Fertility treatment does not increase the risk of divorce
ESHRE - Mariana Martins12 July 2017
Geneva, 5 July 2017: Despite repeated claims that the disappointments of infertility and stress of treatment can put intolerable strain on relationships, a large nationwide study involving more than 40,000 women has found that fertility treatment does not increase the risk of divorce.
"Our results will be reassuring for couples who have had or are contemplating IVF," said investigator Dr Mariana Martins from the Faculty of Psychology at the University of Porto, Portugal. "Findings on the security of relationships and parenthood can be particularly helpful in supporting patients' commitment to treatment."
Dr Martins will present results of the study today at the 33rd Annual Meeting of ESHRE in Geneva.
This was a cohort study based on registry data of all women having assisted reproduction treatment (ART) in Denmark between 1994 and 2009, a total of 42,845 patients. Marital/cohabiting status was confirmed for two years before inclusion in the cohort, which was then matched (for age) with a control group from the general population, and similarly followed throughout the study period.
During the 16 years of follow-up the majority of couples had children with their baseline partners (56% non-ART vs 65% ART), and around one-fifth ended up separated or divorced (20% ART vs 22% non-ART). Although initial findings did reveal a lower risk of break-up among the ART couples, when subsequent children were added to the model, and after adjusting for both partners’ age, education and partnership status, no difference in the risk of marriage/partnership break-up was found.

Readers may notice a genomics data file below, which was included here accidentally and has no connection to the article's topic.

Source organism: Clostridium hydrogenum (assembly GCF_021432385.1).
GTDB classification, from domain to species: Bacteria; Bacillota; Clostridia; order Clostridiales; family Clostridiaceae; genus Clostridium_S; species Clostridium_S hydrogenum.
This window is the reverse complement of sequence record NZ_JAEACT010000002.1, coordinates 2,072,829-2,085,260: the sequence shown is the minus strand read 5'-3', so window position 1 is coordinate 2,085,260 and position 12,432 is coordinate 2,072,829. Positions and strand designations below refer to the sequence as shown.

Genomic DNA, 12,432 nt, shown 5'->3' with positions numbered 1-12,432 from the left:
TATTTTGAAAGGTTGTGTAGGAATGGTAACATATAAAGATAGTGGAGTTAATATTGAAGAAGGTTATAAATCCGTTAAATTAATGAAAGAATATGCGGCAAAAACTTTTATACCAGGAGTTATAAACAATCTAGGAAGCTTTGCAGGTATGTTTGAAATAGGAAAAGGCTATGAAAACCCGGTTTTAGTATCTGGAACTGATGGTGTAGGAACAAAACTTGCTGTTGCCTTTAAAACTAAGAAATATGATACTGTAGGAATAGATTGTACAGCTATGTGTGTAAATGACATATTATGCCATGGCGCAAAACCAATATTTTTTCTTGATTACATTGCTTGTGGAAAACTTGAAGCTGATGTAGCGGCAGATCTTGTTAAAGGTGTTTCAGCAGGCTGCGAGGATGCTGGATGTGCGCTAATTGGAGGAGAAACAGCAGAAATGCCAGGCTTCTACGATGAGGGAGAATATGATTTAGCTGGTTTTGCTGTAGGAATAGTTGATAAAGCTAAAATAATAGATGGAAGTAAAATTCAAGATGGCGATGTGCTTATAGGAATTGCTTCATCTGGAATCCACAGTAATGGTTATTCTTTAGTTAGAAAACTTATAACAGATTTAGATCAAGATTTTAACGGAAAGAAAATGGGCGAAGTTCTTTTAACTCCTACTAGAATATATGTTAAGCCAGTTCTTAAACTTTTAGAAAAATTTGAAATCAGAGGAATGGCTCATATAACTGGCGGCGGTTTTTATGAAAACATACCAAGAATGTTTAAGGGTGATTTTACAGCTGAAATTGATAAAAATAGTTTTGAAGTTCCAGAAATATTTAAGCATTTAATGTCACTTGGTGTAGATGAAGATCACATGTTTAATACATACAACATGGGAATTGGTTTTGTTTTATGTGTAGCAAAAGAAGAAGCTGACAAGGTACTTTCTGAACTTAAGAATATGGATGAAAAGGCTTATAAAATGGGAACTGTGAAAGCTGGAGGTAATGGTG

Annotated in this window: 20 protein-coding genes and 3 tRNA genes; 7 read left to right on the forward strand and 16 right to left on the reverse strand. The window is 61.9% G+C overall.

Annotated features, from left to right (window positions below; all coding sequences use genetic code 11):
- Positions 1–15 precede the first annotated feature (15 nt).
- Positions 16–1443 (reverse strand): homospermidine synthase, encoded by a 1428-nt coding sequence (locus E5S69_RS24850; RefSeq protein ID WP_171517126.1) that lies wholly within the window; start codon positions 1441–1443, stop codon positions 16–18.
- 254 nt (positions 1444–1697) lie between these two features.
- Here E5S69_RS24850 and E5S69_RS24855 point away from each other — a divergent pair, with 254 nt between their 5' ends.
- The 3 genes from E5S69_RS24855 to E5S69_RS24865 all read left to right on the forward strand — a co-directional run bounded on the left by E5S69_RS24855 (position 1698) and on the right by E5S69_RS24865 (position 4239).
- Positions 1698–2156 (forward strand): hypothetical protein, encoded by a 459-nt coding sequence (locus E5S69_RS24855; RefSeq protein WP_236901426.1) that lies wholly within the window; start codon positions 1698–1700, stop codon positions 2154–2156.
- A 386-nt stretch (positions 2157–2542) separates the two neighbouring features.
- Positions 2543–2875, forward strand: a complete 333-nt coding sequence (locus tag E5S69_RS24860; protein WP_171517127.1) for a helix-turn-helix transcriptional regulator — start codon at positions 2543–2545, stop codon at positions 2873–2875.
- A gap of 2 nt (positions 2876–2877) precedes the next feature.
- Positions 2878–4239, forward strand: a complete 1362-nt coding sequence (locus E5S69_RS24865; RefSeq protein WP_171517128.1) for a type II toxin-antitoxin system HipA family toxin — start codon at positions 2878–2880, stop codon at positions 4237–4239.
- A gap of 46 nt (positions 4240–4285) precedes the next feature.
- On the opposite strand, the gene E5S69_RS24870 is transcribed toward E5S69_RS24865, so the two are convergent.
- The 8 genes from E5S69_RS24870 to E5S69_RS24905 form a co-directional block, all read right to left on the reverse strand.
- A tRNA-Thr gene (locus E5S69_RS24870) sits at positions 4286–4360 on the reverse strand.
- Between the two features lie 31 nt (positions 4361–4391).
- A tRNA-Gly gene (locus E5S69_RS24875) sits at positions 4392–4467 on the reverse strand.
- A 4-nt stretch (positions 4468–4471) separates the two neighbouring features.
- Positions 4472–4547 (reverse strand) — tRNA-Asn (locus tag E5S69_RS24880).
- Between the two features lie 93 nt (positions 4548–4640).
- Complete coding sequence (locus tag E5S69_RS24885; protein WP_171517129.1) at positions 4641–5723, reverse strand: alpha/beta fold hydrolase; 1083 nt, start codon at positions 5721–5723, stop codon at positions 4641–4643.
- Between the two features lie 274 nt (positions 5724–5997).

"This significant interaction between ART status and common children suggests that the risk of break-up is mainly influenced by childlessness," explained Dr Martins.
She added that the results of this study were not incompatible with what is so far known about the stress and anxiety caused by infertility and its treatment. "We have previously found that subjects who divorce, repartner and come back to treatment are the ones that five years before had the most stress," she explained. "We also know that despite all the strain that this infertility can bring, going through ART can actually bring benefit to a couple’s relationship, because it forces them to improve communication and coping strategies."(1,2)
Dr Martins added that most couples experience some degree of stress during fertility treatment, but the uncertainty of results makes the psychological symptomatology similar to many other chronic diseases. Infertility, she also noted, has the distinction of having both partners as patients, "even though the male partner often adopts the role of a supportive caregiver". "We believe that providing couples with appropriate knowledge and expectations about success rates and the burden that ART can bring to a marriage will make that treatment much easier for most couples."
This was the first study able to follow a large cohort of couples over a period of 16 years. "The fact that it is a national registry-based sample makes us very confident of the results," said Dr Martins.